The Hershey/Harrisburg (Pennsylvania) Sports and Events Authority has two obvious selling points for youth athletics. Both start with the first name in the organization headed by Executive Director Gregg Cook.
This region between Baltimore, Maryland, and Philadelphia is the closest thing to a real-life Candyland. The late Milton S. Hershey assumes the role of Willy Wonka here. His legacy can’t be wrapped in a pretty wrapper, but it’s sweet nonetheless.
Anything that bears the Hershey name—including luxury resorts, the world famous amusement park and of course, Hershey’s Chocolate World—gives part of its revenue toward a foundation that funds college education for children in need.
It’s hard to believe the Connect Sports Executive Advisory Board did anything but indulge (it’s hard not to when even martinis at Devon Seafood & Steak come with Hershey’s kisses) when meeting there in June.
But it’s safe to say the group of esteemed sports events professionals came away with a great taste in its mouth after learning how it’s taken only two years for Cook to lead the Hershey/Harrisburg Sports and Events Authority into a forward-thinking group capable of huge achievements. Here are some bite-sized sweets Connect Sports came away with.
It’s Where Stars Are Born
Perhaps only Texas can claim to live and breathe sports more than Pennsylvania. That’s especially true in Hershey and Harrisburg. Giant Center averages more than 9,000 fans per night for Hershey Bears’ AHL games. The Bears are an affiliate of the Washington Capitals, which won their first Stanley Cup in franchise history this year. That success figures to trickle down with more out-of-towners joining the rabid Bears fans in cheering on future NHL stars (about half of the Capitals spent some time in Hershey before hitting the big league).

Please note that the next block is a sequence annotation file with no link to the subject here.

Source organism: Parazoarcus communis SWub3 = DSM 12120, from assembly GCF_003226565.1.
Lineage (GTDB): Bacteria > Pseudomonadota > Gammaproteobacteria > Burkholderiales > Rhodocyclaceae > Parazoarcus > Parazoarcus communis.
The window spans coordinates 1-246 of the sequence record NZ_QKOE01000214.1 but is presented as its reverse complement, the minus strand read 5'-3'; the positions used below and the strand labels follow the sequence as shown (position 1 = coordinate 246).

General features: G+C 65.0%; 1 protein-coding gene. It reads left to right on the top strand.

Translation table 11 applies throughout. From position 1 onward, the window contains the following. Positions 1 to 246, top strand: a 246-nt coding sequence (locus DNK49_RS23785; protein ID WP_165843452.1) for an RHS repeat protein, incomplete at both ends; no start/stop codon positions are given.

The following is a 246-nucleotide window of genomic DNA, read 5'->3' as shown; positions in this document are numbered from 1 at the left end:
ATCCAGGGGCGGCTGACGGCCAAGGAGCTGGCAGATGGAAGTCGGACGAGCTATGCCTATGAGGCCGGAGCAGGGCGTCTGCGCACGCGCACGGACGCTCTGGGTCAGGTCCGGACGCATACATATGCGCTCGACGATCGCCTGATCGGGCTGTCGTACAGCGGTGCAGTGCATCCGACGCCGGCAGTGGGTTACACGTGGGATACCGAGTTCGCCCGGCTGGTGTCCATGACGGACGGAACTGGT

Another connection to Washington, D.C., is the Harrisburg Senators. The Washington Nationals’ double-AA affiliate play at FNB Park, a beautiful facility on Harrisburg City Island. Stephen Strasburg, Bryce Harper and Trea Turner honed their skills in the Pennsylvania capital. Future stars are sure to come through here, which leads us to…
The Authority Is Growing Up Fast
Cook always envisioned leading homegrown events once the sports and events authority evolved beyond the CVB. But that day is coming sooner than imagined. Cook and company took over ownership of this summer’s Big 26 Baseball Classic (Pennsylvania vs. Maryland all-stars) after the death of the past organizer. There’s no doubt this group is quickly raising its game.
Most Versatile Facilities
Just as Hershey produces more than chocolate (Twizzlers, anyone?), Hershey and Harrisburg have versatility, too. Pennsylvania Farm Show Complex & Expo Center goes way beyond horses and tradeshows. The 170,000-sq.-ft. Expo Hall holds 20 basketball courts, most famously used for an AAU Girls Junior Nationals the past 15 years. The same space also fits 29 volleyball courts. There’s a realistic hope USA BMX will bring an event to the facility in 2019. Arena football and equine events are also naturals here, as are large concerts. There are about 8,000 hotel rooms in Dauphin County to host young athletes and their families.
And if there is a scheduling conflict, the Hershey/Harrisburg team partners with nearby Spooky Nook Sports in Lancaster County (we’ll have a separate report on that facility soon). The impressive facility is home to USA Field Hockey, and hosts volleyball, futsal, basketball, pickleball and more.
To say Harrisburg University of Science and Technology is not known for its sports is an understatement. In fact, it doesn’t have a traditional athletic department. That’s played into the region’s hands when it comes to esports. The school decided to go all-in on gaming, including a global search for elite players it’s awarded scholarships to.
This has opened the door for small to midsize esports events (not all gaming competitions can fill Madison Square Garden or Staples Center, after all). Whitaker Center, connected to Hilton Harrisburg, will take center stage for an upcoming esports festival this fall that’s sure to be the first of many more to come. Local organizers seek the center as the Fenway Park of esports, meaning it will be a small, quirky venue with tons of character.